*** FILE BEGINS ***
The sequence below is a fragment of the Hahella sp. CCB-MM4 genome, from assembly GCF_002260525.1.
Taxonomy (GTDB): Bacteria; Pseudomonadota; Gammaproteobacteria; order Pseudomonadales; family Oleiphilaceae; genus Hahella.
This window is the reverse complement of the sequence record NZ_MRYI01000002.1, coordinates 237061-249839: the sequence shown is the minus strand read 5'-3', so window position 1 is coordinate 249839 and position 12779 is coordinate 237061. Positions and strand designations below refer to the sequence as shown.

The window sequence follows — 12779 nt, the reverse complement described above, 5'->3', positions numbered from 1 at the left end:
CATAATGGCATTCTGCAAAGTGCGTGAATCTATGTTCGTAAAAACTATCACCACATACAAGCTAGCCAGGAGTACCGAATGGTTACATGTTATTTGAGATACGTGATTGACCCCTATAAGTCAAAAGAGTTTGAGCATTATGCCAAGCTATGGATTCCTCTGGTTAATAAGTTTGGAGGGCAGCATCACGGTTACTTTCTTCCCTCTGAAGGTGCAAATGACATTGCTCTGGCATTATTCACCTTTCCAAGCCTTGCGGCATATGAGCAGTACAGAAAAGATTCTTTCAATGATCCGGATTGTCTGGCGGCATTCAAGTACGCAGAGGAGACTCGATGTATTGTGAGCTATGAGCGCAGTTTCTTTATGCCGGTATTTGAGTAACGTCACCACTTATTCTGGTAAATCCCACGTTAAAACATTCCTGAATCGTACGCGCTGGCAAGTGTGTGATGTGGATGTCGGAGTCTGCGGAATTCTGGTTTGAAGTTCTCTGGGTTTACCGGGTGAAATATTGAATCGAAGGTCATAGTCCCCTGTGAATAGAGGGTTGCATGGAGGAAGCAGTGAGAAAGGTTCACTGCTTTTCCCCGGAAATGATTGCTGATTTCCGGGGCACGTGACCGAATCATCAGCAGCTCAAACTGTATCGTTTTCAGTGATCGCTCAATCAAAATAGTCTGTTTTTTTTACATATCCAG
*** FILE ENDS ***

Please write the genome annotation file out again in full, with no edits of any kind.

The sequence below is a fragment of the Hahella sp. CCB-MM4 genome, from assembly GCF_002260525.1.
Taxonomy (GTDB): Bacteria; Pseudomonadota; Gammaproteobacteria; order Pseudomonadales; family Oleiphilaceae; genus Hahella.
This window is the reverse complement of the sequence record NZ_MRYI01000002.1, coordinates 237061-249839: the sequence shown is the minus strand read 5'-3', so window position 1 is coordinate 249839 and position 12779 is coordinate 237061. Positions and strand designations below refer to the sequence as shown.

The window sequence follows — 12779 nt, the reverse complement described above, 5'->3', positions numbered from 1 at the left end:
CATAATGGCATTCTGCAAAGTGCGTGAATCTATGTTCGTAAAAACTATCACCACATACAAGCTAGCCAGGAGTACCGAATGGTTACATGTTATTTGAGATACGTGATTGACCCCTATAAGTCAAAAGAGTTTGAGCATTATGCCAAGCTATGGATTCCTCTGGTTAATAAGTTTGGAGGGCAGCATCACGGTTACTTTCTTCCCTCTGAAGGTGCAAATGACATTGCTCTGGCATTATTCACCTTTCCAAGCCTTGCGGCATATGAGCAGTACAGAAAAGATTCTTTCAATGATCCGGATTGTCTGGCGGCATTCAAGTACGCAGAGGAGACTCGATGTATTGTGAGCTATGAGCGCAGTTTCTTTATGCCGGTATTTGAGTAACGTCACCACTTATTCTGGTAAATCCCACGTTAAAACATTCCTGAATCGTACGCGCTGGCAAGTGTGTGATGTGGATGTCGGAGTCTGCGGAATTCTGGTTTGAAGTTCTCTGGGTTTACCGGGTGAAATATTGAATCGAAGGTCATAGTCCCCTGTGAATAGAGGGTTGCATGGAGGAAGCAGTGAGAAAGGTTCACTGCTTTTCCCCGGAAATGATTGCTGATTTCCGGGGCACGTGACCGAATCATCAGCAGCTCAAACTGTATCGTTTTCAGTGATCGCTCAATCAAAATAGTCTGTTTTTTTTACATATCCAG